According to government figures, Singapore’s economy grew 2.0% in 2015, a shortfall from 3.3% seen from 2014, according to CNBC. Retail trade and wholesale added the most growth, but failed to offset the city-state’s fall in manufacturing output. Analysts expect the economy to expand anywhere from 1.0% to 3.0% in 2016.
Singapore is one of the better performing economies in the world market, but it cannot escape the international economic downturn and lower oil prices. Growth in Q4 produced better-than-expected results, but manufacturing output receded 4.9%, and trade contractions will stifle further economic progress.
Singapore relies heavily on trade, but China’s downturn and a slowdown in international demand forces officials to maintain stimulus efforts.
Room for Adjustment
The Monetary Authority of Singapore intends to preserve its current stimulus policy, but more easing may be necessary. Non-oil exports declined at its most dramatic level in three years at the beginning of 2016, mostly stemming from China’s slow growth. China is one of Singapore’s largest export destinations, but the service sector provided the city-state with a solid buffer against steep decline.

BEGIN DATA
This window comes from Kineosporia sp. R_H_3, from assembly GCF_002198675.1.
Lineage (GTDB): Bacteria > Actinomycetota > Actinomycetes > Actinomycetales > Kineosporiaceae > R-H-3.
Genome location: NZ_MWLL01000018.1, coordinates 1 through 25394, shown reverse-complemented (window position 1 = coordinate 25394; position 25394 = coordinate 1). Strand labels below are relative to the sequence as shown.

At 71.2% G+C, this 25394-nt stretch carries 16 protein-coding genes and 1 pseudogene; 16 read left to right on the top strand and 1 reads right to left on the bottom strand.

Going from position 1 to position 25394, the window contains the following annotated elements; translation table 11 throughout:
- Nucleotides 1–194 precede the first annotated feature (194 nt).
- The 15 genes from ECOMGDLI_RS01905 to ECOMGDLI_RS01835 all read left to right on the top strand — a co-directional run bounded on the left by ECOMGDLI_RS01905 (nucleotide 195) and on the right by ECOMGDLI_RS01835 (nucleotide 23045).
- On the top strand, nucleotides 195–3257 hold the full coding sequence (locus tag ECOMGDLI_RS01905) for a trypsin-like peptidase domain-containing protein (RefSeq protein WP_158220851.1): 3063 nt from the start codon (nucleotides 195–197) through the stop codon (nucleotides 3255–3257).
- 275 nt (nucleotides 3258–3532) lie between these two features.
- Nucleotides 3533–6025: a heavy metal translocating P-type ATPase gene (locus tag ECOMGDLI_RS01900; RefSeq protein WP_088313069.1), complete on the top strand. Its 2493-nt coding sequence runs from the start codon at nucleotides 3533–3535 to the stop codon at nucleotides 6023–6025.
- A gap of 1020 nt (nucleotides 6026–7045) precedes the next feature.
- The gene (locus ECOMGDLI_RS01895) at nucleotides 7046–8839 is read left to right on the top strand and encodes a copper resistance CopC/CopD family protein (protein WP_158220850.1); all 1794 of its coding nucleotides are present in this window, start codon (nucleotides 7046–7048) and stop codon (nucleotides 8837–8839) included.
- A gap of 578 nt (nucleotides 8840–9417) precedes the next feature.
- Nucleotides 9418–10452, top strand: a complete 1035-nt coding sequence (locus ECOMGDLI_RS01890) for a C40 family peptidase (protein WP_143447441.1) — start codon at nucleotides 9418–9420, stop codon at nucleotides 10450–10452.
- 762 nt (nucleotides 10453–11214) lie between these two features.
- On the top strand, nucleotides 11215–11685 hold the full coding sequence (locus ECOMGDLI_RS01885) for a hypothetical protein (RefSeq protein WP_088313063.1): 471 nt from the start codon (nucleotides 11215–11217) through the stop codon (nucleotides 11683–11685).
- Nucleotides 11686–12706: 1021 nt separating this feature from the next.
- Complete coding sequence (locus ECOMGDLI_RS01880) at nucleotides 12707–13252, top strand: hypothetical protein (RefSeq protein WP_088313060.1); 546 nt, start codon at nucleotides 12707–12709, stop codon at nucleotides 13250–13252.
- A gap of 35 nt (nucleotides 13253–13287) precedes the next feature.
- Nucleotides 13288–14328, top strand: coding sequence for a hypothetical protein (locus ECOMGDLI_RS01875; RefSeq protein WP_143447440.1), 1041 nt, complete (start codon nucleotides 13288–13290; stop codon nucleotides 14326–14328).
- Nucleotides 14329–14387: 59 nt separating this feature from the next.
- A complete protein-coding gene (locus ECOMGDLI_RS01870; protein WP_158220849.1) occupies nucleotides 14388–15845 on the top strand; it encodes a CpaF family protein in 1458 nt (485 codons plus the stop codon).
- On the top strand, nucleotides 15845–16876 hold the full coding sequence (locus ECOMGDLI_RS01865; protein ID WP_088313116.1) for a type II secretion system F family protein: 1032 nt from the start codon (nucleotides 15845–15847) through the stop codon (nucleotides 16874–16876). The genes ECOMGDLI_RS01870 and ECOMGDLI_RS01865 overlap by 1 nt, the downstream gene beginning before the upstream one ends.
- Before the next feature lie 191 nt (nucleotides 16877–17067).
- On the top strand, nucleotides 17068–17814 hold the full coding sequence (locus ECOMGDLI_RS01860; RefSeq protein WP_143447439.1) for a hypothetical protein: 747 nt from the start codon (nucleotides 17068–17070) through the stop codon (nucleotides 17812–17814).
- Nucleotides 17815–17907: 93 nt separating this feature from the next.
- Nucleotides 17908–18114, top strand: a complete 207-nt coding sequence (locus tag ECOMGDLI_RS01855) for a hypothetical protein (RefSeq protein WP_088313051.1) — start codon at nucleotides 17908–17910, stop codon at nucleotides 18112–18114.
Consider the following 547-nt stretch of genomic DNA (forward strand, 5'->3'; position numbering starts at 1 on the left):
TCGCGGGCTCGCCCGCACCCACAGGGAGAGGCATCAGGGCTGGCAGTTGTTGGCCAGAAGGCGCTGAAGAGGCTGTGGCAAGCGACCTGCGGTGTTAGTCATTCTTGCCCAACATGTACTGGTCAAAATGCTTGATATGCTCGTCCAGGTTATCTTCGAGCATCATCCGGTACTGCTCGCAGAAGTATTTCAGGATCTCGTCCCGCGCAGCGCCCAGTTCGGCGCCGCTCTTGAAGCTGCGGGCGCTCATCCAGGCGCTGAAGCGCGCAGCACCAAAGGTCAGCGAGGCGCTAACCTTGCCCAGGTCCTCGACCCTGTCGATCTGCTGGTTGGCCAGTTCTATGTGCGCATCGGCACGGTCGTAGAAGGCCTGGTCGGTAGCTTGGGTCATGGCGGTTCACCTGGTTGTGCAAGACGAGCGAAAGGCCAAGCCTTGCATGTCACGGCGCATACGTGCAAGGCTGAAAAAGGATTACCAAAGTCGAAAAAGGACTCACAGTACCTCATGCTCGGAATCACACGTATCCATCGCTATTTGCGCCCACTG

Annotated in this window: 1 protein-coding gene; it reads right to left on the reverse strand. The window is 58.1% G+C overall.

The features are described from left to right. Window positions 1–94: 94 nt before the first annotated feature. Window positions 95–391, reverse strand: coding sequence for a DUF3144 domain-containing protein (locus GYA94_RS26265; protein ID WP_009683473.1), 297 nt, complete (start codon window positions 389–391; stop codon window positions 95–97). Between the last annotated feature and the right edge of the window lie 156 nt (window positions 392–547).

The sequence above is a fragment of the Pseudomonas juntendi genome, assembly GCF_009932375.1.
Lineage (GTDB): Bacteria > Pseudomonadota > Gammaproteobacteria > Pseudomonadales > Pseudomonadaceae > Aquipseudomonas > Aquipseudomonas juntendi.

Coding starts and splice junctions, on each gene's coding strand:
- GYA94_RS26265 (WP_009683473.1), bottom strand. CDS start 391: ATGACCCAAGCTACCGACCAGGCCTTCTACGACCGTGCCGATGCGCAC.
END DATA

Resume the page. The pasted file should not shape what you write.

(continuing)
Singapore will have to adjust its economy as China shows no sign of exponential growth, and the Middle Kingdom’s lackluster performance is a major sign that its economy is transitioning to a service-based system.
Singapore’s High Rankings
The core strength behind Singapore’s economy is its friendly investment atmosphere, ranking as one of the least corrupt economies on the planet, and it is one of the most liberalized markets on the world stage. Unlike many countries, Singapore does not require foreign companies to partner with local firms, and Singaporean and foreign companies share the same treatment under the law, notes the U.S. State Department.
Moreover, the government does not conduct a strict screening process for outside companies, and the court system retains a business-friendly slant as well, as Singapore ranks the top spot for adhering to contract agreements.
Singapore’s pro-business image has made this small city-state into one of the crown economic jewels of Asia, and even though FDI may decline due to uncertainties in the world market, investments have expanded in certain areas, especially real estate. Overall property investments shot up over 39% in Q4 of 2015 compared to the same quarter in 2014.
Additionally, the World Bank pegged Singapore as the number one place for ease of doing business as of 2015, while winning top rank for protecting minority investors that same year. The city-state edged to the first slot for the issuance of construction permits, which partially explains construction growth of 4.9% year-on-year, a factor that boosted the economy.